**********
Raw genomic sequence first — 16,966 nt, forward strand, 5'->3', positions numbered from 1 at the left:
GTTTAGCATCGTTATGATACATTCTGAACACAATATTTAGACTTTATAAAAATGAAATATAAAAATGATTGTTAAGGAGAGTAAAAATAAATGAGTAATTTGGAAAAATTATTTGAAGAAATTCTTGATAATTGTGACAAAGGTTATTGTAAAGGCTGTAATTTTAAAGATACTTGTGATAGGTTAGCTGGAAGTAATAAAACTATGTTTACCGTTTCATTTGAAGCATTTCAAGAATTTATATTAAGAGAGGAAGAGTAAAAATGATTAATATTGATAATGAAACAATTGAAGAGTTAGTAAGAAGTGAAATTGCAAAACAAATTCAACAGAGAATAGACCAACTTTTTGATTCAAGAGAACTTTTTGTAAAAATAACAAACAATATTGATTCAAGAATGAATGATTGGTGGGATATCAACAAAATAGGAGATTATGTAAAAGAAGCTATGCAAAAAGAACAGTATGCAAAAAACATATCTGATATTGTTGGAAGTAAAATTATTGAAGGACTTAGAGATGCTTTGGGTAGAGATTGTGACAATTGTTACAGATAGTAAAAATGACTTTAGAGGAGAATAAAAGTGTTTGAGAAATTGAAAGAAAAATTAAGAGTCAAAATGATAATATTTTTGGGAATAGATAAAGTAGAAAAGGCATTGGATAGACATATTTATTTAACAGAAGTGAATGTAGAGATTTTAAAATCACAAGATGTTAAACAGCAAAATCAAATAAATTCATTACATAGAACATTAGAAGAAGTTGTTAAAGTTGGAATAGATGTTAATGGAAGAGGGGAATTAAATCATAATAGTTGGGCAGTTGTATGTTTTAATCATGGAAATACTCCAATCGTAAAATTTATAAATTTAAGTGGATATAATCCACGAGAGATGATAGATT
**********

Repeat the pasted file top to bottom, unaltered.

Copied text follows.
Raw genomic sequence first — 16,966 nt, forward strand, 5'->3', positions numbered from 1 at the left:
GTTTAGCATCGTTATGATACATTCTGAACACAATATTTAGACTTTATAAAAATGAAATATAAAAATGATTGTTAAGGAGAGTAAAAATAAATGAGTAATTTGGAAAAATTATTTGAAGAAATTCTTGATAATTGTGACAAAGGTTATTGTAAAGGCTGTAATTTTAAAGATACTTGTGATAGGTTAGCTGGAAGTAATAAAACTATGTTTACCGTTTCATTTGAAGCATTTCAAGAATTTATATTAAGAGAGGAAGAGTAAAAATGATTAATATTGATAATGAAACAATTGAAGAGTTAGTAAGAAGTGAAATTGCAAAACAAATTCAACAGAGAATAGACCAACTTTTTGATTCAAGAGAACTTTTTGTAAAAATAACAAACAATATTGATTCAAGAATGAATGATTGGTGGGATATCAACAAAATAGGAGATTATGTAAAAGAAGCTATGCAAAAAGAACAGTATGCAAAAAACATATCTGATATTGTTGGAAGTAAAATTATTGAAGGACTTAGAGATGCTTTGGGTAGAGATTGTGACAATTGTTACAGATAGTAAAAATGACTTTAGAGGAGAATAAAAGTGTTTGAGAAATTGAAAGAAAAATTAAGAGTCAAAATGATAATATTTTTGGGAATAGATAAAGTAGAAAAGGCATTGGATAGACATATTTATTTAACAGAAGTGAATGTAGAGATTTTAAAATCACAAGATGTTAAACAGCAAAATCAAATAAATTCATTACATAGAACATTAGAAGAAGTTGTTAAAGTTGGAATAGATGTTAATGGAAGAGGGGAATTAAATCATAATAGTTGGGCAGTTGTATGTTTTAATCATGGAAATACTCCAATCGTAAAATTTATAAATTTAAGTGGATATAATCCACGAGAGATGATAGATT